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Smoking prevalence, cigarette consumption and advice received from physicians: Change between 1996 and 2006 in Geneva, Switzerland

Authors
Journal
Addictive Behaviors
0306-4603
Publisher
Elsevier
Publication Date
Volume
35
Issue
4
Identifiers
DOI: 10.1016/j.addbeh.2009.10.021
Keywords
  • Smoking
  • Prevalence
  • Health Disparities
  • Switzerland
Disciplines
  • Medicine

Abstract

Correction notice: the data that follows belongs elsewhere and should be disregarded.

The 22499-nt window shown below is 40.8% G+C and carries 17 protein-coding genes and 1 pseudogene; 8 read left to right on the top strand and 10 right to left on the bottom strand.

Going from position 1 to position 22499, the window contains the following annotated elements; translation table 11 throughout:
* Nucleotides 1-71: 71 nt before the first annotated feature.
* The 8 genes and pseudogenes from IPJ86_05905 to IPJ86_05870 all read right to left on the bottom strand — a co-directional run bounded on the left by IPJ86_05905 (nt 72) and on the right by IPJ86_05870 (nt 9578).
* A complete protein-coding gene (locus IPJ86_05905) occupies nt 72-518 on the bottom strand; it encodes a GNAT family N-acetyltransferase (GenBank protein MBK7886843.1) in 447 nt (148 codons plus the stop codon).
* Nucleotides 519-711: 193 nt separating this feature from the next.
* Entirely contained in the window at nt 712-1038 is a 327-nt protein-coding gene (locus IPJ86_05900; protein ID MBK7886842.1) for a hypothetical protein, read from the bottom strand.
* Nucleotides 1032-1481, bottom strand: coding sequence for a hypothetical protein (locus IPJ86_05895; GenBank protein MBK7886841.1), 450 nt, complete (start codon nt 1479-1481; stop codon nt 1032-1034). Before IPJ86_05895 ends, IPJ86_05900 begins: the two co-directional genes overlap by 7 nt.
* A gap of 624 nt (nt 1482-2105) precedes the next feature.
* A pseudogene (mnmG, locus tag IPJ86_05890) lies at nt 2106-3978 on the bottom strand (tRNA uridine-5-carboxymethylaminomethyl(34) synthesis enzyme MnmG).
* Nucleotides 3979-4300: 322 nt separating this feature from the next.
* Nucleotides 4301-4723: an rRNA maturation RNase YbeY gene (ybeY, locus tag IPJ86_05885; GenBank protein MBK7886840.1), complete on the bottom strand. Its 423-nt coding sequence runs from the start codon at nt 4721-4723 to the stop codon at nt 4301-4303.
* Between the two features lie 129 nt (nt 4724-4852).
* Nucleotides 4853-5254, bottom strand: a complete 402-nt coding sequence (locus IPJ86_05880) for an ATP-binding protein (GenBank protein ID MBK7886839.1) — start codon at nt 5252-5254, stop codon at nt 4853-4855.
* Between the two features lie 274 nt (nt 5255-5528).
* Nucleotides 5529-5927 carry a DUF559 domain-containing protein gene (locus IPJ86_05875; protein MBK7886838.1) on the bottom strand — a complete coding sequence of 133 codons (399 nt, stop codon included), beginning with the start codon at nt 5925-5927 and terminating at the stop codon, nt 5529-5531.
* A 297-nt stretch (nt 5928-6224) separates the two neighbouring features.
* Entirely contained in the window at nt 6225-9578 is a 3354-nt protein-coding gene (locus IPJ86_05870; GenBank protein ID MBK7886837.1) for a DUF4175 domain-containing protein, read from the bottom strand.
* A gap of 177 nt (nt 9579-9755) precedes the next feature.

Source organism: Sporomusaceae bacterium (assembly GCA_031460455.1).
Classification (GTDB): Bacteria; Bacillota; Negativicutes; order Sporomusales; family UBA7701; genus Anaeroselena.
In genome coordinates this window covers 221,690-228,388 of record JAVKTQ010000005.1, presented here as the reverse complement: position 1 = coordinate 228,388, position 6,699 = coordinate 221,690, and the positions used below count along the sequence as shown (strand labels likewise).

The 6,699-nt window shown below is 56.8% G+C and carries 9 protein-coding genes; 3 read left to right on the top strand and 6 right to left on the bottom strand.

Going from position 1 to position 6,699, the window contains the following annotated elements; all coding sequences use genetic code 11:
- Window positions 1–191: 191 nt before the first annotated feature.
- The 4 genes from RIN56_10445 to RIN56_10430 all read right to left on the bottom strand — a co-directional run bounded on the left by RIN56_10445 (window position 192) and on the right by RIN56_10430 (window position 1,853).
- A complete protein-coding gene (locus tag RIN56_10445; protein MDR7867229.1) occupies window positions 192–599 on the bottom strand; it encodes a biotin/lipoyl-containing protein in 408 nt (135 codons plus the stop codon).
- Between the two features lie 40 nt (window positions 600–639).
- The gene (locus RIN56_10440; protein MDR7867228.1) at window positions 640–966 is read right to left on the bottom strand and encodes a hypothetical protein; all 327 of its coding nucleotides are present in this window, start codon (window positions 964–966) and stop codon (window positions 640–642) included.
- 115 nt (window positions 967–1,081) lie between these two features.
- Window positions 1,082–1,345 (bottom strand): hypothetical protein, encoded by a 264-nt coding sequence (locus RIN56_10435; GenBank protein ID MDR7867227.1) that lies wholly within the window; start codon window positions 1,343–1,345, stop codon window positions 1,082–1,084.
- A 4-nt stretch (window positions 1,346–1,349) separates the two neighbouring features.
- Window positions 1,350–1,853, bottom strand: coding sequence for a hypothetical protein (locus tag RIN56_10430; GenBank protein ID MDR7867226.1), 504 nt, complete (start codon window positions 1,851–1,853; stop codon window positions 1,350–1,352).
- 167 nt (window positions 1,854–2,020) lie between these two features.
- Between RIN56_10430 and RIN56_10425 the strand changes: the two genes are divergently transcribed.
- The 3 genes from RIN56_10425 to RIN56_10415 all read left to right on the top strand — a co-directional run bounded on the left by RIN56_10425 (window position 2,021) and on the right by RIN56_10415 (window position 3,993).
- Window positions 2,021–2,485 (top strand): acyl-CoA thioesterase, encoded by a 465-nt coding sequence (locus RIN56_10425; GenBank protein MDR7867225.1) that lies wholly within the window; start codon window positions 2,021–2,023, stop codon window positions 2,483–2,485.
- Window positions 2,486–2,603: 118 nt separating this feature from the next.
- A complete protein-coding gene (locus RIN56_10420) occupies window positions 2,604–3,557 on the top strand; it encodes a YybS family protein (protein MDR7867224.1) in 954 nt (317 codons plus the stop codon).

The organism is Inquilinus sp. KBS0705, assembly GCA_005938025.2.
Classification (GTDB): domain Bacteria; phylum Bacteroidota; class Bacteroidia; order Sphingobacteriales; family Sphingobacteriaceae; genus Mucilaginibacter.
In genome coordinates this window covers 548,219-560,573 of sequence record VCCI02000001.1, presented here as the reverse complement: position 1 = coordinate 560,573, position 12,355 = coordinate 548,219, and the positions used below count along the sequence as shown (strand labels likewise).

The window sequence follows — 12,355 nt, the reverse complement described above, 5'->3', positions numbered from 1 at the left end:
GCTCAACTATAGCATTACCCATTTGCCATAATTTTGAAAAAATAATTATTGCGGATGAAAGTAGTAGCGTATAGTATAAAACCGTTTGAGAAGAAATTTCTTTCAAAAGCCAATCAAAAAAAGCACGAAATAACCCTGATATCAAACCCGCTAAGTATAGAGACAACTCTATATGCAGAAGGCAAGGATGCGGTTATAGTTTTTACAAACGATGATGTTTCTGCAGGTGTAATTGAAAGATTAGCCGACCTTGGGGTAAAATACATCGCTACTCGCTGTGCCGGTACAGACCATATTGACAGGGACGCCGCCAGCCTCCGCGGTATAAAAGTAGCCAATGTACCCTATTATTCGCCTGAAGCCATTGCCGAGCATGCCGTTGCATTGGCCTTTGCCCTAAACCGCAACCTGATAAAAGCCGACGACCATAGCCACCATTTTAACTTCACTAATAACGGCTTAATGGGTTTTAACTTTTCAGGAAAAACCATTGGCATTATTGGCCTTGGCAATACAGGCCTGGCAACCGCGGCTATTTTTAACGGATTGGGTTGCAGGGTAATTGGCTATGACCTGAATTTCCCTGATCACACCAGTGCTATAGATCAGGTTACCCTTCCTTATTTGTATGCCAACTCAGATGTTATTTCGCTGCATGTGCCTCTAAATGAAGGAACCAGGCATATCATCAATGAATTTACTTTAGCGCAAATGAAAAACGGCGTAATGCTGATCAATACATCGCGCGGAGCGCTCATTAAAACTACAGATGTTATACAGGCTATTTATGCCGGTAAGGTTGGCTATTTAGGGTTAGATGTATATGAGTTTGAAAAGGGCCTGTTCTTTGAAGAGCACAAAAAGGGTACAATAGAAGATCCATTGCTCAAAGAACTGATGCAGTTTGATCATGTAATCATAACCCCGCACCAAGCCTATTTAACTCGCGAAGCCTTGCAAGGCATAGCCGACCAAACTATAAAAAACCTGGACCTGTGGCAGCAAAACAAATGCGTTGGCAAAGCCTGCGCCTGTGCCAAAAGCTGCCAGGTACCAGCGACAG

Abstract Objective To assess change between 1996 and 2006 in smoking prevalence, cigarette consumption, quit attempts, motivation to quit and advice received from physicians in Geneva, Switzerland. Methods Postal surveys in cross-sectional, representative samples of the general population of Geneva in 1996 and 2006. Results There were 742 participants in 1996 (response rate 75%) and 1487 in 2006 (response rate 76%). Smoking prevalence remained stable between 1996 (28.0%, 95% confidence interval: 24.7 to 31.3%) and 2006 (26.5%, 24.3 to 28.7%, p = 0.46). Among smokers, cigarette consumption fell from 15 to 13 cig./day between 1996 and 2006 ( p = 0.003). However, tobacco dependence, as measured by the Heaviness of Smoking Index, remained stable (mean = 1.9 vs. 1.7, p = 0.18). The proportion of smokers who made a 24-hour quit attempt in the previous year remained stable (29.2% in 1996, 32.1% in 2006, p = 0.52), but more smokers reported that they intended to quit in the next 6 months in 2006 (39.6%) than in 1996 (29.1%, p = 0.045). The association between smoking prevalence and income was stronger in 2006 (chi 2 = 53.7, p < 0.001) than in 1996 (chi 2 = 10.9, p = 0.012). In 2006 (no change since 1996), few smokers reported that, during their last medical visit, their physician told them to quit smoking (27.3%) or offered them help to quit (13.3%). Conclusions Over these 10 years, smoking prevalence, nicotine dependence levels and the frequency of quit attempts remained stable, but smokers' motivation to quit increased. We observed a growing social gap in smoking prevalence and cigarette consumption. Smoking cessation advice was seldom received during medical visits.

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